Matt Nuth draws on life lessons and his own imagination to write his novels.
Twice retired, the 62-year-old Ramona resident said he was also inspired by his varied careers with Hewlett-Packard Co. and Father Joe’s Villages.
Shortly after retiring from Hewlett-Packard in 2017, Nuth returned to the workforce to work for Father Joe’s. The San Diego nonprofit helps homeless people get back on their feet by providing housing and services.
“I had accounting, finance, treasury, legal, real estate and information technology all falling under my organization,” said Nuth, who retired again in 2019. I joined Father Joe’s to develop a heart.
Nuth self-published his first book, “Countenance of Man,” two years ago.
The book centers on Randall Simmons, who rediscovers his father through the family memories, stories, and notes he uncovers during the last two days of his father’s life. Nuth’s story begins with Simmons’ feelings of self-guilt brought on by his acknowledgment of his indifference and ends with love, respect, and understanding.
When Nuth got serious about writing books, he said he was partly driven by ego – wanting his name on a post his loved ones could see. But now he enjoys the craft of getting people to think about how they approach their own lives and situations, he said.
“I actually fell in love with it,” he said. “It’s fun to tell stories that mean something and help people think, get away from TV and read literature.”
For “Countenance of Man,” Nuth said he thought about how to merge the experiences he and his wife, Caylor, had had with a fictionalized story.
One script was based on his family’s experience living in a hotel while waiting to move into a house. In the book, a young couple lives in a hotel until they can move into a house. One day, the owner of the house shows up at their hotel, showing them a rental agreement for the house six weeks before the couple is due to move in.
“The guy has become the nicest person,” said Nuth, who has lived in Ramona for 32 years. “He tore up the rental agreement, said the family shouldn’t live in a hotel, and said they could move in tomorrow. Some parts of the story are based on real life, but the whole story and all characters are completely fictional.
After earning a bachelor’s degree in accounting and finance from Colorado State University in Fort Collins, Colorado in 1981, Nuth went to work for Hewlett-Packard, a Palo-Alto-based computer company, in 1983. He started out as an accountant and later rose through the ranks in various divisions, including technical applications, technical workstations and printing groups, and finally in a media group which dealt with the chemical aspects of the manufacture of paper, film, vinyl and polyester that people can print on.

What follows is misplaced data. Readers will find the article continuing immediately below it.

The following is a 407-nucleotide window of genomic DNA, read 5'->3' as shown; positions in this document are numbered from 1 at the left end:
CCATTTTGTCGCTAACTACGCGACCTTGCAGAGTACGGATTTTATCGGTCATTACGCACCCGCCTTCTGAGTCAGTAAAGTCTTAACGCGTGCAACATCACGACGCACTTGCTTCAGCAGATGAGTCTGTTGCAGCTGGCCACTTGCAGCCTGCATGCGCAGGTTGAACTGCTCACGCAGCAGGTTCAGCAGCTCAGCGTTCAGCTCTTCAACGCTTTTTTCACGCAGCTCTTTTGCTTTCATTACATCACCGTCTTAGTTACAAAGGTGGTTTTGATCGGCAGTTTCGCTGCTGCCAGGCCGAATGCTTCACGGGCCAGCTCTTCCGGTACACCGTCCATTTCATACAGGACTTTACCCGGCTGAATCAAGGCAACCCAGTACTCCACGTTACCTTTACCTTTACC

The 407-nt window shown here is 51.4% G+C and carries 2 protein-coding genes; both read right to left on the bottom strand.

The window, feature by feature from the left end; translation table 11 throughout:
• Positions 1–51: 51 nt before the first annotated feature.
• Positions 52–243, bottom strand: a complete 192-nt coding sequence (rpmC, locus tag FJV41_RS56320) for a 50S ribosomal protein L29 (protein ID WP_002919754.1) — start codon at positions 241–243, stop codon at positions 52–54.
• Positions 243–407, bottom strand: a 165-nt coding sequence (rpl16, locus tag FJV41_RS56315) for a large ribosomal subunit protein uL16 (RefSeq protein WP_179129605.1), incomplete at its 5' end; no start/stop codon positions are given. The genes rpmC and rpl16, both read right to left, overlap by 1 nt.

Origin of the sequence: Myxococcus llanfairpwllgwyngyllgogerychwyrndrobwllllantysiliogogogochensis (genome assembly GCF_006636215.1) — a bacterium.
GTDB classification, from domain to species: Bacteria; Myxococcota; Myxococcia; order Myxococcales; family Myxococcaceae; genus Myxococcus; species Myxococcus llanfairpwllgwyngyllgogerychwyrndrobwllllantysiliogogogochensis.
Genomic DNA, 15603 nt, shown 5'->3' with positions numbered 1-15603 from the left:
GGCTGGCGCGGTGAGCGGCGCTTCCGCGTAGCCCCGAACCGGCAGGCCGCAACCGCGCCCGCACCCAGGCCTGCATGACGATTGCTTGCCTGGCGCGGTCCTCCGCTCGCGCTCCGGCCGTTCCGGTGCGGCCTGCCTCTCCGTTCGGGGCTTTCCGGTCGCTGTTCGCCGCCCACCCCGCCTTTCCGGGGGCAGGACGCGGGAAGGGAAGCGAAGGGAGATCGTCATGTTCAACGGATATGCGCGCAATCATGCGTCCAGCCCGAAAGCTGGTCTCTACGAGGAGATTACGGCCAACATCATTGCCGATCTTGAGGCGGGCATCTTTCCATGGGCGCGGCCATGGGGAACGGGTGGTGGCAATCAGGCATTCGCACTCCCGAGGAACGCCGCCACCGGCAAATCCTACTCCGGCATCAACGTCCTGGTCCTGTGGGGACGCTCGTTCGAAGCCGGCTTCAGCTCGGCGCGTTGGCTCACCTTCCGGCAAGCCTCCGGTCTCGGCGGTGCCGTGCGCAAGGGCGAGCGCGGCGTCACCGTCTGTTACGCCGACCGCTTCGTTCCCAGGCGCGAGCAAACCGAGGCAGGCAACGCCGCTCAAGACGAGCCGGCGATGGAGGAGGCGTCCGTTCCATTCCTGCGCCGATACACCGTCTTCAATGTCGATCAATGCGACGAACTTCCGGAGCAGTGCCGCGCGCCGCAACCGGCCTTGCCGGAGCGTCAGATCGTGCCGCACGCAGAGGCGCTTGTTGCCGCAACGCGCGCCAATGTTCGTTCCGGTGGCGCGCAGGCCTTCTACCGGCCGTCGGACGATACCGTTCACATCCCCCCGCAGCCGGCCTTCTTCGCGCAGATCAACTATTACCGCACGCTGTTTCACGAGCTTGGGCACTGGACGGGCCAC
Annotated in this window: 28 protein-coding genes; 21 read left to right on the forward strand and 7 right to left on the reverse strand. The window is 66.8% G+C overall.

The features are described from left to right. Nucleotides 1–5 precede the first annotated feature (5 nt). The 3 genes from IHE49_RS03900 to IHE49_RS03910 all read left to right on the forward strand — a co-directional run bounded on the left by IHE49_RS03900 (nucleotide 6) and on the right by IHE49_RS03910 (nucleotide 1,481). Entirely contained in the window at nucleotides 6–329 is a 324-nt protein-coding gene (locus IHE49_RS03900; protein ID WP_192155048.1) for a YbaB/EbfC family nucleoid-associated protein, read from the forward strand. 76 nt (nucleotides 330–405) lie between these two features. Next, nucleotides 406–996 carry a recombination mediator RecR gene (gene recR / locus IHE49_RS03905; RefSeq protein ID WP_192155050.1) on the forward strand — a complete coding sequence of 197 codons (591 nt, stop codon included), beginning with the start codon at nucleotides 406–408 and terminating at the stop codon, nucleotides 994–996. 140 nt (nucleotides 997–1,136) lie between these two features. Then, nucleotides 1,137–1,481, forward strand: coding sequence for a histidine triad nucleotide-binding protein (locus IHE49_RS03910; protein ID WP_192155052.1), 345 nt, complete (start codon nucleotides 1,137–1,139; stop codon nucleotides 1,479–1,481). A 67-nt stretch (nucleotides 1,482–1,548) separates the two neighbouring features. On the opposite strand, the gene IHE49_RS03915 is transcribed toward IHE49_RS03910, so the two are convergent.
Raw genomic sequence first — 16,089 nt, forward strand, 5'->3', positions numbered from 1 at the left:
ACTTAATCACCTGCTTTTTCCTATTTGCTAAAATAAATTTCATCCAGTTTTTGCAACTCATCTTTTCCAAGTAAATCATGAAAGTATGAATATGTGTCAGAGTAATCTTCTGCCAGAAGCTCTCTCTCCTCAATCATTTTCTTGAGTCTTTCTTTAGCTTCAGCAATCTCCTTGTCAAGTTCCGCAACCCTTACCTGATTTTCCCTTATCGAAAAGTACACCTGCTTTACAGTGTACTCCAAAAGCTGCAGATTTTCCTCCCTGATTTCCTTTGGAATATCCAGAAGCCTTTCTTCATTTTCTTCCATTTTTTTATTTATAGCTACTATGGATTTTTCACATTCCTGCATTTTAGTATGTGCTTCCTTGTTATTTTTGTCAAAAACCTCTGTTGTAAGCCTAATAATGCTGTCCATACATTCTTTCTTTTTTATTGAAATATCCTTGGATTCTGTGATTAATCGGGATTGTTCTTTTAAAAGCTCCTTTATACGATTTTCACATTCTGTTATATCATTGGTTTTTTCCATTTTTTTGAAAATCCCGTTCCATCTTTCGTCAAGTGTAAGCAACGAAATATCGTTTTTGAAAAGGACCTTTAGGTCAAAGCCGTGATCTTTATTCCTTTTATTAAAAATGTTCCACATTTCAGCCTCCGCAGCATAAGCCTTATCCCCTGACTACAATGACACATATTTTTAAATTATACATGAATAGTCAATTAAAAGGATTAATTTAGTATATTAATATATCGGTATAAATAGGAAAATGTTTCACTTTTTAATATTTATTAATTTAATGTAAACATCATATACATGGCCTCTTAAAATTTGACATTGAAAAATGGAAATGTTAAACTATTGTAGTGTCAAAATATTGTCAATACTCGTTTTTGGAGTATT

At Hewlett-Packard, Nuth said he connected with people in a range of jobs, specialties and geographies and learned how people value the world. At Father Joe’s, he said he met people who suffered hard knocks that he had not been exposed to as a child or adult. In both areas, he was able to develop friendships and hear people’s stories, Nuth said.
“In the business world, you have no choice but to write a lot,” Nuth said. “It comes with the territory. It’s part of business and planning. Writing was one of the favorite parts of my job. In the case of writing a book, I was a hidden writer and had a number of books that were dying fast.
In his upcoming book “Nails,” published by Missouri-based Crimson Cloak Publishing, Nuth tells a darker story that explores society’s willingness to sacrifice freedom through the eyes and actions of three flawed characters: Tau, Simon and Gedeon. “Nails” is a political book based on the idea that these characters, who thought they were powerful in government, were not.
“These three people all thought they were a hammer and could make the decisions, but eventually they find out they’re not the hammers, just the nails,” Nuth said. “People really in power don’t need them.”
Nuth and a colleague, Wes Brustad, critique each other’s manuscripts. Brustad, an author living in Ramona, said he would recommend “Nails” to someone looking to read a hard-hitting novel.
“The characters are really tough,” Brustad said. “They’re not the kind of people you want to meet on the street. Matt draws his characters as very believable.
Brustad wrote the “Lions of Babylon Trilogy”, a historical fiction set under the Babylonian empire; a book about the Ramona area titled “Revenge!”; and a recent book called “American Pilgrimage”.
Nuth is working on two additional books. One is a sequel to “Nails” and will likely be titled “Bent Nail,” about a character who has a drastic life change. The other, tentatively titled “The Day Before Tomorrow”, will focus on the final six weeks of World War I, culminating in the signing of an armistice as soldiers die in the trenches.
Nuth also enjoys playing the cello, performing locally with the Poway Symphony Orchestra and at the First Congregational Church of Ramona. He performed classical and contemporary music at the 10th anniversary of the Ramona Community Library on February 12.
Nuth has been playing the cello since the age of 10 – a requirement of his parents. He said he wanted to play baseball, and when his parents gave him piano lessons, he found an excuse to get by. They didn’t let Nuth drop out of music lessons entirely and gave him the option of choosing another instrument to play instead.
“I said they would never buy me a cello, so I picked that one,” Nuth said. “They bought me the instrument and now I thank them every time I can go out and play it.”
“Countenance of Man” is available through Amazon and Barnes & Noble bookstores.